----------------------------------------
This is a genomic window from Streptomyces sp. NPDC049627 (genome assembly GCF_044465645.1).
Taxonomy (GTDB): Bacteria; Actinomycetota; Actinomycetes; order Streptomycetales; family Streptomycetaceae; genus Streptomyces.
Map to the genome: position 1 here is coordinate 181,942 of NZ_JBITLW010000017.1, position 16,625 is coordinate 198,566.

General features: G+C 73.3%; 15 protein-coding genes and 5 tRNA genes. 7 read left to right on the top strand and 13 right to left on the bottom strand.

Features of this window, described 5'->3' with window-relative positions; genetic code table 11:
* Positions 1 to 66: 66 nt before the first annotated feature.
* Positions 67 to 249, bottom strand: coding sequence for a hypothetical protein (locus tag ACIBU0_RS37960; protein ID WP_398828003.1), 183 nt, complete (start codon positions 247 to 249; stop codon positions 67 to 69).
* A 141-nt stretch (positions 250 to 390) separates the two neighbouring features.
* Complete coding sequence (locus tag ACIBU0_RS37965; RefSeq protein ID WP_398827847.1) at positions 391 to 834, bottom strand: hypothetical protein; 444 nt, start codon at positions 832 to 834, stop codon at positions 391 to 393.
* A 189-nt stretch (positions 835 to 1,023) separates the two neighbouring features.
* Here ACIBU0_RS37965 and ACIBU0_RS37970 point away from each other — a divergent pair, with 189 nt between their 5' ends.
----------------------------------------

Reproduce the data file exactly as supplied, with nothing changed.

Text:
This is a genomic window from Streptomyces sp. NPDC049627 (genome assembly GCF_044465645.1).
Taxonomy (GTDB): Bacteria; Actinomycetota; Actinomycetes; order Streptomycetales; family Streptomycetaceae; genus Streptomyces.
Map to the genome: position 1 here is coordinate 181,942 of NZ_JBITLW010000017.1, position 16,625 is coordinate 198,566.

General features: G+C 73.3%; 15 protein-coding genes and 5 tRNA genes. 7 read left to right on the top strand and 13 right to left on the bottom strand.

Features of this window, described 5'->3' with window-relative positions; genetic code table 11:
* Positions 1 to 66: 66 nt before the first annotated feature.
* Positions 67 to 249, bottom strand: coding sequence for a hypothetical protein (locus tag ACIBU0_RS37960; protein ID WP_398828003.1), 183 nt, complete (start codon positions 247 to 249; stop codon positions 67 to 69).
* A 141-nt stretch (positions 250 to 390) separates the two neighbouring features.
* Complete coding sequence (locus tag ACIBU0_RS37965; RefSeq protein ID WP_398827847.1) at positions 391 to 834, bottom strand: hypothetical protein; 444 nt, start codon at positions 832 to 834, stop codon at positions 391 to 393.
* A 189-nt stretch (positions 835 to 1,023) separates the two neighbouring features.
* Here ACIBU0_RS37965 and ACIBU0_RS37970 point away from each other — a divergent pair, with 189 nt between their 5' ends.